Roller Skating Facts you might not know

  • The first patent ever taken out on a roller skate was in 1819 for an inline skate.


  • In 1863, a Massachusetts businessman invented the first roller skate that allowed skaters to turn.


  • With the 1970s came significant improvements in the roller skating industry. Skating floors improved, resulting in easier maintenance, and plastic wheels enabled smoother skating. Music and lighting systems at skating centers were also modernized. By 1977, disco’s popularity spread to rinks, and another big skating boom exploded, especially among adults.


  • After the disco boom, roller skating among adults began to diminish, although the industry remained a consistent source of indoor entertainment for children – especially between the ages of 7-14 year olds. Today, 73 percent of individuals who skate indoors are between the ages of five and 15. Even with changing times, kids view roller skating as a fun activity where they can listen to popular music, hang out with friends, and play games.


  • Roller skating centers host 23 million visits per year from kids in grades fifth through seventh and 18 million visits annually by kindergarteners through fourth graders.


  • A National Sporting Goods Association report revealed that over 2.5 million individuals participate in roller hockey. Other roller skating team sports like rollerball have also increased in popularity.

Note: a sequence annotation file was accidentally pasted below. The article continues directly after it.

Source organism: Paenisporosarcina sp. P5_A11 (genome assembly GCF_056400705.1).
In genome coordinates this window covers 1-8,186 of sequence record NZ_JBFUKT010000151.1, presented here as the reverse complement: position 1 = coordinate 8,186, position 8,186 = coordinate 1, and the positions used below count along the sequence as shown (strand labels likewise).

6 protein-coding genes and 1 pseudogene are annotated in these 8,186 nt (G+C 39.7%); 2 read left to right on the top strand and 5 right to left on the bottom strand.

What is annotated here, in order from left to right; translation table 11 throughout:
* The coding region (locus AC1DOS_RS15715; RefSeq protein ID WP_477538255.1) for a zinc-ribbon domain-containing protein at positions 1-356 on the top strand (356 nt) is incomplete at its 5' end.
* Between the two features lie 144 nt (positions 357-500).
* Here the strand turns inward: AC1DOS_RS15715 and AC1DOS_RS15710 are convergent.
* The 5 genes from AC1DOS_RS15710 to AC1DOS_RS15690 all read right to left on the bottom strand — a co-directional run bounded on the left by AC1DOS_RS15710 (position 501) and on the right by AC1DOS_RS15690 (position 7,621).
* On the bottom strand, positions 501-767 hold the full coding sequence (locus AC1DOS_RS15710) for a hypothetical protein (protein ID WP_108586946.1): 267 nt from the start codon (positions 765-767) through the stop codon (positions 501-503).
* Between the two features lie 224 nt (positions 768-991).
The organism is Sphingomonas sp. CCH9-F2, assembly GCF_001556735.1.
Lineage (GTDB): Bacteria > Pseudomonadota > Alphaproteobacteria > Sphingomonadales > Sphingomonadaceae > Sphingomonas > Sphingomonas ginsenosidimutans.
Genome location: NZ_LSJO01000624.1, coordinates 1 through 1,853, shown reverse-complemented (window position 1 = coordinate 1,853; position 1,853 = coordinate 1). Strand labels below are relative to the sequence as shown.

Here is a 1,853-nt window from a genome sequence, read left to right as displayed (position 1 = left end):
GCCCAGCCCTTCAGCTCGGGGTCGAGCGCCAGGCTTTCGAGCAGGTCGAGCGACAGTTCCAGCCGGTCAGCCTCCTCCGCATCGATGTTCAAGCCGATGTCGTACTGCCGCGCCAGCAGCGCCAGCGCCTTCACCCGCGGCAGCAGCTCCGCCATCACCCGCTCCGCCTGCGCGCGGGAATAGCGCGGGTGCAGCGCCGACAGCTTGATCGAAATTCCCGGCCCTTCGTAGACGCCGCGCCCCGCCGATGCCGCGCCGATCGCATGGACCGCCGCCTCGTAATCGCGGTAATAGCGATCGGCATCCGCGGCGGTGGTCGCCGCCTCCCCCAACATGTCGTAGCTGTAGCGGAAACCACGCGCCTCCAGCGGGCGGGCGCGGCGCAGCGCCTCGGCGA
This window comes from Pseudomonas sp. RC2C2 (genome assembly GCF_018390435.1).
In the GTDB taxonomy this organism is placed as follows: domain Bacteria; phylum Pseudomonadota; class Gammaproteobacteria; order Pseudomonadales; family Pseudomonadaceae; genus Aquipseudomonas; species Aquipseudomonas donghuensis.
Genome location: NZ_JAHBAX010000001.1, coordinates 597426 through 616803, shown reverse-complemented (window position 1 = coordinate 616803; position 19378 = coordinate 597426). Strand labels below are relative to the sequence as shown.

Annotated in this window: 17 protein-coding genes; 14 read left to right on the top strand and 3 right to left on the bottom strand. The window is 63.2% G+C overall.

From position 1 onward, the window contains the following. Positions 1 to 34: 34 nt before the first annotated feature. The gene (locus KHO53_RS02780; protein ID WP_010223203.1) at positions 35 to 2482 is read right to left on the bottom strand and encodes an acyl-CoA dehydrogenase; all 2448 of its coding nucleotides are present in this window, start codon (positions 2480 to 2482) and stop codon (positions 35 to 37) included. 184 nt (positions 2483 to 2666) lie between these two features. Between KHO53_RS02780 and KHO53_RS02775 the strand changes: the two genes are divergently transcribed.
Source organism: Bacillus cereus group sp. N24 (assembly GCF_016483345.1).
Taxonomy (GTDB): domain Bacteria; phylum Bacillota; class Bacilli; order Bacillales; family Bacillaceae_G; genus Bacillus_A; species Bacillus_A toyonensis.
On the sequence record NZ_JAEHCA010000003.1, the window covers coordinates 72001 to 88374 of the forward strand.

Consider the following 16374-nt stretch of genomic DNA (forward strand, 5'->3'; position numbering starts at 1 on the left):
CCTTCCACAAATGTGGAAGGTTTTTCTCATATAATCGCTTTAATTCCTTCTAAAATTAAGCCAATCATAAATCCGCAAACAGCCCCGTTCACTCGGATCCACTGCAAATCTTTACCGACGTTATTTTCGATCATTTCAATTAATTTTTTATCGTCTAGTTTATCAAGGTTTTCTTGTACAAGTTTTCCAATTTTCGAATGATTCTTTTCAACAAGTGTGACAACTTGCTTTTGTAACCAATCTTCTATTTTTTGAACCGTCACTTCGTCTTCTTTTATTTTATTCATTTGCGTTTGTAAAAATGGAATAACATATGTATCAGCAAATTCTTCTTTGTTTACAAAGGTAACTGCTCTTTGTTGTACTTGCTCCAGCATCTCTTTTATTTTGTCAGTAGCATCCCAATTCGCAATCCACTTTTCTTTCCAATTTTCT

• An American Sports Data survey revealed 10.8 million people roller skate (traditional quad skating). Another 29 million inline skate.


  • Most skating center facilities range anywhere from under 14,000 square feet to more than 21,000 square feet.


  • Birthday parties are very popular at skating centers. Members of the Roller Skating Association (RSA) host about 47,000 parties each month or 564,000 parties each year nationwide. The average RSA member rink hosts anywhere between 20 and 40 birthday parties per month with 11-15 children attending each party. Many of the larger skating centers host 50 or more parties every week.


  • More than 20 percent of indoor skaters skate between 31 and 99 times per year, while 12 percent go at least 100 times per year, according to a study conducted by the Matrix Group.


  • The number of calories burned per hour while skating at 6 mph is 350 and 600 while skating at 10 mph.


  • Participants in the Matrix Group’s survey ranked the following reasons as to why they go skating:

    1. It is fun (94%)
    2. My friends go (82%)
    3. I like the music (82%)
    4. I want to get out of the house (79%)
    5. I meet new people (70%)


  • Skating causes less than 50 percent of the impact shock to joints compared to running, according to a study at the University of Massachusetts.


  • One of the safest sports and recreation activities for kids of all ages is roller skating indoors. The Consumer Product Safety Commission has found roller skating twice as safe as the local playground and three times safer than a game of basketball or football.


Copyright Amy Moore 2006